Microscopium is a constellation that lies in the Southern Hemisphere. It was created in the 18th century by French astronomer Nicolas-Louis de Lacaille. The name is a Latinised form of the Greek word for microscope.
The stars in the constellation are of the 5th magnitude, meaning that the stars are faint and hard to view from the Pacific Northwest. for those in the Northern Hemisphere, the best viewing is from the tropical areas with a binocular. There are not any real bright deep sky objects in the constellation.
It is worth noting that 2 stars have been determined to contain exoplanets, while 2 others have debris surrounding them.
The constellation is the 66th largest constellation in the sky. It stretches for over 210 square degrees and like many other 18th century constellations, it represents a scientific instrument. In this case, it is named after the microscope.
|Visibility In Pacific Northwest||June to November|
|Best Times To View||September|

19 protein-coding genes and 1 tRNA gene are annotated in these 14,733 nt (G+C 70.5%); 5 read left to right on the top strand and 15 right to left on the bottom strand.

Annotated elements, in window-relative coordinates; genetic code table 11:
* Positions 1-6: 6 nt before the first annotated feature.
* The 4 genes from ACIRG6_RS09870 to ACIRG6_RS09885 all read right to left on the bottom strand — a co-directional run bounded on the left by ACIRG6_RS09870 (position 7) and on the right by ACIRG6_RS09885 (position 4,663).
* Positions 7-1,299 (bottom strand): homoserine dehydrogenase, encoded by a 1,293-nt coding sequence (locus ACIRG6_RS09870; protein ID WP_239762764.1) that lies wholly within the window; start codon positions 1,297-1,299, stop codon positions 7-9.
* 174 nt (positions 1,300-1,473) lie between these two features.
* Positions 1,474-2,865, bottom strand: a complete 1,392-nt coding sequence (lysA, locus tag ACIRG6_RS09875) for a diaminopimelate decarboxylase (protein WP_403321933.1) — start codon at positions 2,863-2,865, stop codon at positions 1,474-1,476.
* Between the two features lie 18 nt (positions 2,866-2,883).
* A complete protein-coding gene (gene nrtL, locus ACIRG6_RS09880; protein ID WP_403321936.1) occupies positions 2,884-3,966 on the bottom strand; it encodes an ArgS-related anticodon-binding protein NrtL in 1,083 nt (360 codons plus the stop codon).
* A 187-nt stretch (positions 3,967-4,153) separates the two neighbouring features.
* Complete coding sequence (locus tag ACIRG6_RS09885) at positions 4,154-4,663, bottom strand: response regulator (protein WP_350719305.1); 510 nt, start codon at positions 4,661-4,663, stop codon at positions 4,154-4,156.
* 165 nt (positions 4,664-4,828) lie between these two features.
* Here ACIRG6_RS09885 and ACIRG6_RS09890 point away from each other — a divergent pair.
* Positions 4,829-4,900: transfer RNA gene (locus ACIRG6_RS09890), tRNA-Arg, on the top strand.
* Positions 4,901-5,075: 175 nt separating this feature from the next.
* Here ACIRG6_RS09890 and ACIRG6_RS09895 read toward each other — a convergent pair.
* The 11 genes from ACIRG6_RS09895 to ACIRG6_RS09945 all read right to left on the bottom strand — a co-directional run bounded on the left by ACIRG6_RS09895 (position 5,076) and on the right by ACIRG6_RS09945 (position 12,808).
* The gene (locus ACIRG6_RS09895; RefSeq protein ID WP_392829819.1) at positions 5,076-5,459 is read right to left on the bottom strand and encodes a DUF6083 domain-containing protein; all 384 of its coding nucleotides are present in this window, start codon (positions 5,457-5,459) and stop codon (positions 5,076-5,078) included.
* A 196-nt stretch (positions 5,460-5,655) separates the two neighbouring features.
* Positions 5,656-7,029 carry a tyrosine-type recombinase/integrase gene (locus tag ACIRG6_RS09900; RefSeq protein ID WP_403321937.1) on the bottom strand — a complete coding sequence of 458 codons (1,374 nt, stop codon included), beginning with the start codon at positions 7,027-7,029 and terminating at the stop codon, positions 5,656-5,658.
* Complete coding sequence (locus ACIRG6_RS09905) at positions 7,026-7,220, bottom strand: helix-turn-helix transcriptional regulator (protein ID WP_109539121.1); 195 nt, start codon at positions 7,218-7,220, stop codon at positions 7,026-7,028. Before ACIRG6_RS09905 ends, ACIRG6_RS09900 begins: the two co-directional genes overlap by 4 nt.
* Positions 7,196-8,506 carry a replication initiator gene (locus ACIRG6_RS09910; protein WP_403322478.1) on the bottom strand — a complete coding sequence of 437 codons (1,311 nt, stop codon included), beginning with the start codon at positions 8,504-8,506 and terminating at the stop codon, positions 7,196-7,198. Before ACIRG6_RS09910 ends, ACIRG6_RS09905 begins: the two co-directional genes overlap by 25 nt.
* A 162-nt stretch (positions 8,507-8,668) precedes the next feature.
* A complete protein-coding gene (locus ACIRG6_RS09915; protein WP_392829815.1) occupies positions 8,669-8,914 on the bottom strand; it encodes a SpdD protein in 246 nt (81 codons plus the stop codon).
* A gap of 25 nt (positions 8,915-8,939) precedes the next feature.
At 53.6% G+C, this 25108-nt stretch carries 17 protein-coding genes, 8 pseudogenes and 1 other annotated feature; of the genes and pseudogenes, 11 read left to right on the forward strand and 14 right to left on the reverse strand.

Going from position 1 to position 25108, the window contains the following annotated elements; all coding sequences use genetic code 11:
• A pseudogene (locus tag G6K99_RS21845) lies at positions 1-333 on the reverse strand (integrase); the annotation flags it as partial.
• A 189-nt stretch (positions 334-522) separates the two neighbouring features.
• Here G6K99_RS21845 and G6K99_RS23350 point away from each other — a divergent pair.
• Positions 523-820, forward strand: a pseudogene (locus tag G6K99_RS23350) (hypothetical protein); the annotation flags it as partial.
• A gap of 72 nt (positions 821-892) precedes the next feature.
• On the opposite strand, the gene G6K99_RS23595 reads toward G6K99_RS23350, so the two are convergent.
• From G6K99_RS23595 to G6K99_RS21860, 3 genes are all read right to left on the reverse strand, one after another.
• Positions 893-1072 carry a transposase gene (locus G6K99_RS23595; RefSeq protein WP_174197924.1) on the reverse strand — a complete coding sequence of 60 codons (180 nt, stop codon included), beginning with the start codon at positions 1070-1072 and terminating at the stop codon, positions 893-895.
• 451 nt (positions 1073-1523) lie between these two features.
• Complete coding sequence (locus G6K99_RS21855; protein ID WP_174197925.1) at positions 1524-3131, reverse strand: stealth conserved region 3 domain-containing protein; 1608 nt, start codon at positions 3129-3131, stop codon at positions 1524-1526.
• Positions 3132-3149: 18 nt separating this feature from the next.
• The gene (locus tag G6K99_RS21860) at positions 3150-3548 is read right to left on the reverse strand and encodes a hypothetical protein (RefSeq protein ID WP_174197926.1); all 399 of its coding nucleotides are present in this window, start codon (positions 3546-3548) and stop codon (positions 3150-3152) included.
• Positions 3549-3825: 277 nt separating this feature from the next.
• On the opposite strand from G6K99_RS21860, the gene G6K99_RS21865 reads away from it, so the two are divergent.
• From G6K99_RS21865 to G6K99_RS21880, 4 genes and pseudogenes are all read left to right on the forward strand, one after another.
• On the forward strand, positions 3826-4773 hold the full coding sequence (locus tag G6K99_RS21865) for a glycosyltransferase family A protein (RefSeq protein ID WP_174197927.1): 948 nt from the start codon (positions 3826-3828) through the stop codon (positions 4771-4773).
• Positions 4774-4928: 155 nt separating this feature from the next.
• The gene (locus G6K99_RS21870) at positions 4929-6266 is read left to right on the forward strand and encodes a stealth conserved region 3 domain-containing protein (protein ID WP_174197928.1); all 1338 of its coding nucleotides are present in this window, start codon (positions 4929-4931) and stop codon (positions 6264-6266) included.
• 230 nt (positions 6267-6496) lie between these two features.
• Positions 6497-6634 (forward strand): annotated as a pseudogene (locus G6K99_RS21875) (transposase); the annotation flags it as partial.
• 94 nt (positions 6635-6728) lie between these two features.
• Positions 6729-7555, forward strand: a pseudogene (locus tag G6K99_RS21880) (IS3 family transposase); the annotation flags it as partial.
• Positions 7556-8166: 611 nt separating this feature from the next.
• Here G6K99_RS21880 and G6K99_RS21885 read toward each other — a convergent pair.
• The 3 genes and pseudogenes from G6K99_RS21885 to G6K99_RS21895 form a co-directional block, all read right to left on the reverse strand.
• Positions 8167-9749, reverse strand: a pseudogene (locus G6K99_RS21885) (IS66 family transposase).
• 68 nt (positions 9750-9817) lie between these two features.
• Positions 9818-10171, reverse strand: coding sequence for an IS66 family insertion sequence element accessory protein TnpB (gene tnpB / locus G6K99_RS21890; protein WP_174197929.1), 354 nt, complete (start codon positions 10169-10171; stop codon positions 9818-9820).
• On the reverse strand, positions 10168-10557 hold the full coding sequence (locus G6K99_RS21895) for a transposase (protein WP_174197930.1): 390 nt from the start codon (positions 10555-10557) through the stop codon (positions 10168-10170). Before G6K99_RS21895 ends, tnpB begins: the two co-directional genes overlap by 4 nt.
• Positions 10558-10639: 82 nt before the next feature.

|Area||210 square degrees|
|Brightest Object||γ Mic|
|Neighboring Constellations||Capricornus, Sagittarius, Telescopium, Indus, Grus, Piscis Austrinus|
French astronomer Nicolas-Louis de Lacaille charted and designated ten stars with the Bayer designations Alpha through to Iota in 1756. Within the constellation’s borders, there are 43 stars brighter than or equal to apparent magnitude 6.5.
Deep Sky Objects
Describing Microscopium has been described as “totally unremarkable”, some astronomers who said that there are no objects of interest for amateur observers. However, there are some interesting dec sky obects in the constellation.
NGC 6925 is a barred spiral galaxy of apparent magnitude 11.3 which is lens-shaped, as it lies almost edge-on to observers on Earth NGC 6923 lies nearby and is of a fainter magnitude.
The Microscopium Void is a roughly rectangular region of relatively empty space, bounded by incomplete sheets of galaxies from other voids. The Microscopium Supercluster is an overdensity of galaxy clusters that was first noticed in the early 1990s.